Church puts investment muscle behind supermarket attack

Church of England calls for debate on retail practices that are squeezing farmers.

The Church of England is using its weight as an investor to pressure the UK government to examine the effect on UK farmers of low produce prices paid by supermarkets.
A report produced for the Church’s Ethical Investment Advisory Group by the SRI unit at CCLA Investment Management, which manages more than £5bn in funds for UK churches and charities, reported concerns that retailers were extracting “below cost” supply agreements from farmers, in part to push special promotions such as 2 for 1 offers. It called for a government debate on the issues with the aim of promoting a sustainable agricultural sector. The report called Fairtrade begins at home: Supermarkets and the effect on British farming livelihoods, is an important step for investors in pushing government policy as part of their responsible investment commitments.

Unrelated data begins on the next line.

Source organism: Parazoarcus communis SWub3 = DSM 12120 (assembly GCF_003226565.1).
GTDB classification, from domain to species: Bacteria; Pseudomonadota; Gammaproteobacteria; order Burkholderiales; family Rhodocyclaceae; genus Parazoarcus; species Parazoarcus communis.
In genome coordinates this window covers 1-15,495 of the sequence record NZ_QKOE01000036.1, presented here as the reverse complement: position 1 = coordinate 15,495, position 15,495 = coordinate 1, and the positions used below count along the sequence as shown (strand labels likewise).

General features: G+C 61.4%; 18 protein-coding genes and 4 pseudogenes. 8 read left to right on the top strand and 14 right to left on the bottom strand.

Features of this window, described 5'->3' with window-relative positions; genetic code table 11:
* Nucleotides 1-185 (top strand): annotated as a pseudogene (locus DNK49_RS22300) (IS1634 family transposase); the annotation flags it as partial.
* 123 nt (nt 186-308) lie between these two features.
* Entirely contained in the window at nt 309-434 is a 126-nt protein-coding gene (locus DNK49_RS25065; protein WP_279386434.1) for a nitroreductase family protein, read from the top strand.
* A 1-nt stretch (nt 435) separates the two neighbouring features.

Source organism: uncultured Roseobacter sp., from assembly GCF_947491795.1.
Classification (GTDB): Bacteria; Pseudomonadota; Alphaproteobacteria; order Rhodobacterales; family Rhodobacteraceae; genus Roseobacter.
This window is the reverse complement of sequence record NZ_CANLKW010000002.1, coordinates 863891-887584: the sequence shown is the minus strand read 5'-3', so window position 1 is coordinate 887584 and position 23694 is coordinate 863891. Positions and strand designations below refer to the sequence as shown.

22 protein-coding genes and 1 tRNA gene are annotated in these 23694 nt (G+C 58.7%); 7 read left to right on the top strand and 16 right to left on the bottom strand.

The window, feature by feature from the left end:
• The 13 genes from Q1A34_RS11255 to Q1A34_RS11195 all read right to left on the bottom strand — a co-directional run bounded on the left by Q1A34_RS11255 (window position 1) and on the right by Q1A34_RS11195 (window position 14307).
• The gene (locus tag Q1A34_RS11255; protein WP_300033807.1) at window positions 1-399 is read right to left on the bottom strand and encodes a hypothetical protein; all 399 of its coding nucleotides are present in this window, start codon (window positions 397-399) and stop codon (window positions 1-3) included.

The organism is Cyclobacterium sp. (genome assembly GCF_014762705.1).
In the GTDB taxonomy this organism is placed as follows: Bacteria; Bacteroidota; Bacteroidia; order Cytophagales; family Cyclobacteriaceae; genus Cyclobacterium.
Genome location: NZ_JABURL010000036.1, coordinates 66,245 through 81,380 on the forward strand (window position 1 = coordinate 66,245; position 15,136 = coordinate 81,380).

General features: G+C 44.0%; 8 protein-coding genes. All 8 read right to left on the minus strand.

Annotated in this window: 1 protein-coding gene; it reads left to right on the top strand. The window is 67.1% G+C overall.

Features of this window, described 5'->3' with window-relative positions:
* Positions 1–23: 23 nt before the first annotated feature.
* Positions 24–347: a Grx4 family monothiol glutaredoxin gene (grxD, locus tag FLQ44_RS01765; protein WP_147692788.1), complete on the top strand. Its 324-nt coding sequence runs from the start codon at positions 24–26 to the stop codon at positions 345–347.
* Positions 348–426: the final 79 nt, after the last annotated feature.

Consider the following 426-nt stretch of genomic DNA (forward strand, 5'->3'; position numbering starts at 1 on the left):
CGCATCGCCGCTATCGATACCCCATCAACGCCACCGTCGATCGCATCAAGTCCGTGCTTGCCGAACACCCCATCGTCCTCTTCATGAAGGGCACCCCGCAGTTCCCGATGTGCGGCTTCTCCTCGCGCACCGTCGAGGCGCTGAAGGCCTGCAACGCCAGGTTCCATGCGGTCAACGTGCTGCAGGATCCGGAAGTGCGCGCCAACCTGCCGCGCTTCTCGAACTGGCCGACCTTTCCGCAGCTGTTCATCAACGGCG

The church told the UK Competition Commission that the pursuit of cheap food coupled with the buying power of the big supermarkets was putting farming livelihoods at risk.
It said farmers were being made to pay for supermarkets’ own promotions, saying this was one of a “number of invisible and pernicious practices squeezing farm-gate prices.”Other questionable supermarket practices, it said, included labeling products as British, which were often only processed or packaged in the UK. It said farmers were also subject to changing payment terms that increased their risk of financial loss.
Rt Rev Michael Langrish, Bishop of Exeter, who chairs the Church’s Rural Strategy Group, said: “The business practices of the major food retailers have placed considerable stress on the farming community through the use of methods which we believe to be unfair and of which consumers seem to be unaware. Farmers seem to be unwilling to complain or to expose these practices for fear that their produce may be boycotted by the major retailers. It is clear that the Supermarkets Code of Practice is not working.”
The church said it had a duty as a major investor in the retail food industry and a landlord to many tenant farmers, to consider the relationship between the two areas of business.
The CCLA report was carried out during the first half of 2007 and included one-to-one and group meetings with farmers around England.
Click here to read the Church of England report